The term “Management Incentive Compensation” is one I really dislike.

Company SEC filings are filled with this term or some version of it to describe endless Plans. The Annual Management Incentive Plan. The Long Term Management Incentive Plan. The Stock Option Plan etc.

It is humorous to me that these are called “Management Plans”. Within most corporations these various Plans are invented and sold to the Boards of Directors and then filtered out to the shareholders for the benefit of the executive or senior managers who receive the bulk of any Plan payout. But by calling them management vs. executive plans and by actually including, often in a very token way, middle managers, the Plans don’t sound as top heavy or biased in favor of the senior executives as they really are.

For example, in a typical, large public company Annual Incentive Plan, a mid level manager with a $100,000 salary has a bonus opportunity of say 10% or $10,000. The CFO with a salary of $400,000 has a bonus opportunity of 50% or $200,000. So the CFO starts off with a salary 4 times as large but can get a bonus which is actually 20 times as large! So is this really a Management Incentive Plan or an Executive Incentive Plan as far as the payout is concerned? Sadly in most firms, its all about the senior executives. Trust me on this one.

The same large public company probably has a Stock Option Management Incentive Plan. Here the mid level manager is lucky if they get a stock grant of 1,000 shares. The CFO gets 20,000 shares. Again 20 to 1. By the way, without a staff of these mid -level people doing most of the work to meet the various goals to earn the incentive, the executive Managers would rarely get theirs; incentives, that is.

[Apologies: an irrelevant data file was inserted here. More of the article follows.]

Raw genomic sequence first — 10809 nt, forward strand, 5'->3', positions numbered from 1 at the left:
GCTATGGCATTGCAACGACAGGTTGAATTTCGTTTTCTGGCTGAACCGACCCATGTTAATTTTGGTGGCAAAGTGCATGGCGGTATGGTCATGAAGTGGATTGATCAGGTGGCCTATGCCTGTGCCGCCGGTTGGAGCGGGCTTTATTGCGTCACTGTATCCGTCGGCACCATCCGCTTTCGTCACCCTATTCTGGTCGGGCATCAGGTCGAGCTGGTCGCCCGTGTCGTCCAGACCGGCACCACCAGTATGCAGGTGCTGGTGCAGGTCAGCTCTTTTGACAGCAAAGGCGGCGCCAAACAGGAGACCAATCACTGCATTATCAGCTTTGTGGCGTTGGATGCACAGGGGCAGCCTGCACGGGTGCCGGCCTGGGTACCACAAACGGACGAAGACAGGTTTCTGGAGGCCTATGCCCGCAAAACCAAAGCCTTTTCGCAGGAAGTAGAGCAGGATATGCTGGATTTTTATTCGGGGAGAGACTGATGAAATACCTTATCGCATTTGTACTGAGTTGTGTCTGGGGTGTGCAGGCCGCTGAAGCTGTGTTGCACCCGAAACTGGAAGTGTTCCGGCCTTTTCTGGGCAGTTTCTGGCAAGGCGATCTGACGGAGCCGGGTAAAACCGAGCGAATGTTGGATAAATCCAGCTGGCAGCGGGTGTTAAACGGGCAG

Over the years, I tried to push my companies to level this out a bit. It is not a very popular subject with most of the other Senior Executives and especially with the Senior H.R. people who create these Plans. At one of my firms, to get more stock options for another Vice President who worked for me, I volunteered to give up some of my option allocation. This was, of course, never suggested before so no one knew what to do. Finally the Vice President was somehow granted more options, but I had to keep my allocation, or the whole executive team would have lost some of theirs, again not popular.

Generally, in most large companies, there is very little discussion about what the mid-level or junior officers should receive in these various Management Incentive Plans. But there is a lot of discussion about what executive managers believe they should get.

So be honest! Call them Executive Incentive Plans!

Newsflash! The government of Switzerland is considering a law which would limit executive salaries to 12 times those of the lowest-paid employee. They call this the 1:12 Initiative for Fair Pay. The idea being that no one executive should earn more in one month than the lowest-paid people earn in a full year. According to supporters of this proposed law today the top Swiss executive make 93 times more than the lowest workers. Fifteen years ago this ratio was only 14 times so the goal of 12 is at least possible. Industry groups are opposing the idea. Really?

Will this idea ever be considered in the U.S.? Based on my experience, I sadly doubt it. We seem to believe in getting the most you can get even if it is excessive, not in anything than seems to resemble fairness in pay.

In my book, The Business Zoo, we will talk a lot about Incentives versus Rewards versus Gifts. We will also discuss some incentive programs that I have found do make sense versus those which just increase that old misused term, Management Incentive Compensation.